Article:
Did the woman live as one of faith and one freed from her suffering and as a daughter of Jesus? How did Jairus and his family engage with those in the synagogue or the mourners who were crying in his home? Did those in the crowd welcome the woman who was no longer unclean into their community, and help her ease her fears and take away power from her personal pain? Did the mourners and those Jairus would later encounter in the synagogue play a part in releasing the secret by welcoming the 12-year-old girl and family back?

Before we walk away from this holy place this morning/afternoon, ready to take on the busy plans to celebrate and commemorate, let’s take a moment to pause and reflect. What will you do with your fears and faith? How will you or we as a body react in the face of another’s fear and faith? Are we here because we are ready to acknowledge our fears with our faith in Jesus and walk away freed of suffering or is it just one day of the week we set aside to acknowledge Jesus?


From Death to Life Through the Elias’ Eyes

Last Sunday Elias came out of Children’s Church with a tombstone. It was supposed to be a replica of the stone that covered Jesus’ tomb, and on the stone the children were supposed to write what they were thankful for this Easter.

My heart nearly skipped a beat when I saw what Elias had written:

“Getting through two seizures in one day”

Where is the innocent thankfulness for chocolate eggs?

To add to my shock, Elias added a drawing after the incomplete sentence – a smiley face, a circle that he had colored in which looked like an exaggerated dot or period, and then another smiley face.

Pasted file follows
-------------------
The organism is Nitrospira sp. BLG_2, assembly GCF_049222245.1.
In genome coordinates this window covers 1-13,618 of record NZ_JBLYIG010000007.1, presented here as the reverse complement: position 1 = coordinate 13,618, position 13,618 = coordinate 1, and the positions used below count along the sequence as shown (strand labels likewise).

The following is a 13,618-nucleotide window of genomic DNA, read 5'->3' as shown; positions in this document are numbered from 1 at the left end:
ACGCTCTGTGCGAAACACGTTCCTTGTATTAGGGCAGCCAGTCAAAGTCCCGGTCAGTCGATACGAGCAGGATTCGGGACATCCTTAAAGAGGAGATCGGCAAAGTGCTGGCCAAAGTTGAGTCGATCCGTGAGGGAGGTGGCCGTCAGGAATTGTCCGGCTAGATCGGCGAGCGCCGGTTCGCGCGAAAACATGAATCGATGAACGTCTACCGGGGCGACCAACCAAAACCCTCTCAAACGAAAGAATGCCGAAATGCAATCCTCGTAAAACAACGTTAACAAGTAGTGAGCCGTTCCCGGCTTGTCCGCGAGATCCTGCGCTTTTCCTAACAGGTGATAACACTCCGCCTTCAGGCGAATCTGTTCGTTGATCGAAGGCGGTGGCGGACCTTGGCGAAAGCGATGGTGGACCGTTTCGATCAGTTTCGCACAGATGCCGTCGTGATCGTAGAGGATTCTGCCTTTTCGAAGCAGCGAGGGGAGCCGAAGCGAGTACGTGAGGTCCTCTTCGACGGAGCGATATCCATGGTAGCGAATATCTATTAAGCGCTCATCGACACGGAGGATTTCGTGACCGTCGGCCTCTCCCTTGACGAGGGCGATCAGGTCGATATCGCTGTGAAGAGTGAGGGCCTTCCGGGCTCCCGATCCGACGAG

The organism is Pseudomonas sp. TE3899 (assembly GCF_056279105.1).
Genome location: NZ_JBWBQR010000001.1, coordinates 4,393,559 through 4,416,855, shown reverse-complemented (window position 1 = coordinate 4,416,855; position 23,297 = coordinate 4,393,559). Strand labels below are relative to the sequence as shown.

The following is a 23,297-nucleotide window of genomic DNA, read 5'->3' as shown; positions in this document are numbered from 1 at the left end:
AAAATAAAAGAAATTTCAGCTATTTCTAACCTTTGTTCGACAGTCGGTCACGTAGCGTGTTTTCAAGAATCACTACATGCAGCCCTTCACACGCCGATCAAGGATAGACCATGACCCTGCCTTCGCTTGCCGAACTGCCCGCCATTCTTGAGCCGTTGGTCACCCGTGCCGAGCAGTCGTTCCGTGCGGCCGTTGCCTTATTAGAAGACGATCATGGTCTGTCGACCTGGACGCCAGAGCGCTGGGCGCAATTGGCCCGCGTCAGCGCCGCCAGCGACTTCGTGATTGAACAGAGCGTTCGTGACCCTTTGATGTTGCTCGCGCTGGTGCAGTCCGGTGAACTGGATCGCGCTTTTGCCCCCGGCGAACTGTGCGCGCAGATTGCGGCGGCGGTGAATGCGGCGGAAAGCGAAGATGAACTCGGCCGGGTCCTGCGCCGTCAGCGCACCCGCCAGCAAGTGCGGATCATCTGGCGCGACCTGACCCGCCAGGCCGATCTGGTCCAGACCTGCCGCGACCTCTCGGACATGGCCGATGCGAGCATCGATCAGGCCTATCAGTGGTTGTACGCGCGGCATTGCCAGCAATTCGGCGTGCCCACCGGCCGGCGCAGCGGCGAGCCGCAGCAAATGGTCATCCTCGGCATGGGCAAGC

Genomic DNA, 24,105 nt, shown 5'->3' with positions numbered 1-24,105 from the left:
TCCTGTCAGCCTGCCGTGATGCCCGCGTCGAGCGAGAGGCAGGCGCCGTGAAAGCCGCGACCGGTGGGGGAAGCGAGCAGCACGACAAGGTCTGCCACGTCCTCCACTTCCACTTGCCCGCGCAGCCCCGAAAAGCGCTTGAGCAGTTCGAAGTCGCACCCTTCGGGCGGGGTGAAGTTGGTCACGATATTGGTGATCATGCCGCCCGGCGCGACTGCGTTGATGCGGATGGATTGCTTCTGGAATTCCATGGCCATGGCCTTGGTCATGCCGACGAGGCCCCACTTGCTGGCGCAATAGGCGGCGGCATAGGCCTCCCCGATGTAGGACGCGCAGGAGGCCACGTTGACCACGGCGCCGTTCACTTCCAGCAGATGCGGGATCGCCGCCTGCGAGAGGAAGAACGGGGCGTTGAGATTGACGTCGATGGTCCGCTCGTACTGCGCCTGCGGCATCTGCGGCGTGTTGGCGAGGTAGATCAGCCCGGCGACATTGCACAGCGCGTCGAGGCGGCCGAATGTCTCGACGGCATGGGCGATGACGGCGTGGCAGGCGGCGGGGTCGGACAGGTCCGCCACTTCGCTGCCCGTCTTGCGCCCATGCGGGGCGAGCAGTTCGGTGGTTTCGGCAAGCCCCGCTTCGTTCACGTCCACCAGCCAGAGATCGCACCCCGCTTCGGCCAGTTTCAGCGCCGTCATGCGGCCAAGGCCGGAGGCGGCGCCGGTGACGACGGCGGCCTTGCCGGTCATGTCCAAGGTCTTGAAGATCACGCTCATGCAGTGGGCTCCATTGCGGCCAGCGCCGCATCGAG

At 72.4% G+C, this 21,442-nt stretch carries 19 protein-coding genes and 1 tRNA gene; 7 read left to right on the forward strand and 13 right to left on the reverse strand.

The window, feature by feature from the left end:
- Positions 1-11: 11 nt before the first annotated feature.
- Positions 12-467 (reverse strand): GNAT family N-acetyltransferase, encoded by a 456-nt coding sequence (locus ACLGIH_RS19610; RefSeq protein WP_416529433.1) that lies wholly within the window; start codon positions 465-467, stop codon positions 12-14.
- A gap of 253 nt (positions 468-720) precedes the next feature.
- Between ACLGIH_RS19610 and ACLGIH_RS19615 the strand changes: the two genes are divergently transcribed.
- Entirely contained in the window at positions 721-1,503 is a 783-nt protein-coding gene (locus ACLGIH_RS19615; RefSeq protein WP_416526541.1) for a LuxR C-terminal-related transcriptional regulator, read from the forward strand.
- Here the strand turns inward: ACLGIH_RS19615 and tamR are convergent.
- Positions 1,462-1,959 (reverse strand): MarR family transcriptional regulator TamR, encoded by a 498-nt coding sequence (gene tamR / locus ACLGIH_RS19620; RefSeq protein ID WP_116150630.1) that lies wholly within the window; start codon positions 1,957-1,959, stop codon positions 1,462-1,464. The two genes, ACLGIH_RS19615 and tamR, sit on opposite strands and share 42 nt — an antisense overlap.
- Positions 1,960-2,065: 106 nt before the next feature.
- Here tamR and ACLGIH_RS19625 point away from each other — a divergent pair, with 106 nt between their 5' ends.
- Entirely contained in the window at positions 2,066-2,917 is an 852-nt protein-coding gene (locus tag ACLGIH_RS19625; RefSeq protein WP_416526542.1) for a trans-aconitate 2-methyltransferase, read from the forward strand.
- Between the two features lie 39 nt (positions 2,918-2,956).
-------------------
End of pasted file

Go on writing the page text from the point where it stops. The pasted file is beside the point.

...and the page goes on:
Someday I will explain to him how amazingly accurate his picture story was…It was a beautiful Tuesday in June four years ago – a friend took some amazing photographs of Elias smiling and playing in the open fields at Cedar Campus. By Wednesday, Elias had literally gone dark – just like the circle he had colored in – clinging to life, intubated, on a ventilator with nothing for us to do but pray and cry. Two hospitals, a team of doctors and specialists, a battery of tests and we still had no answers. There was nothing to do but wait. By Thursday morning, Elias was back to smiling though still regaining his fine and gross motor skills.

It was nothing short of a miracle. And for that miracle we are thankful.

Smiley face. Dark circle. Smiley face.

For some reason, the pattern makes me think of Good Friday. Holy Saturday. Resurrection Sunday.

I can smile on Good Friday because I know how the story ends, just like I can smile now because I know how that week in June ended for Elias. I know that in the midst of Christ’s suffering there remains the shadow of hope that grows and groans.

But as we wait to celebrate Easter, there is the dot – a pause button, if you will, filled and empty with silence, stillness, grief, waiting, and certainty because once again we know how the story ends, just like there was certainty for me in the hospital and the life flight to Ann Arbor and in the PICU even if in that moment we didn’t know how the short-term would end. Certainly God was with me and with Elias and with Peter and our other two children and our friend Andrea and her two children who traveled with Peter while I flew with Elias. I was and remain certain of it. Certainly God is in the silence and in the in between.

And I smile this morning having been greeted by Elias’ smile and signature, “Oh, Mom!” He doesn’t remember the seizures or the emergency medical flight to Ann Arbor. He doesn’t remember the spinal tap, the multiple scans of his brain and body. He doesn’t remember so much because his life had momentarily gone dark, just like that circle he had colored in. He remembers to be thankful and he really lives life like a celebration.

This Easter I have been reminded by my youngest child to be thankful for the smiles and everything in between. Even the circles that have been colored in with darkness because I am certain.

He is risen. Indeed.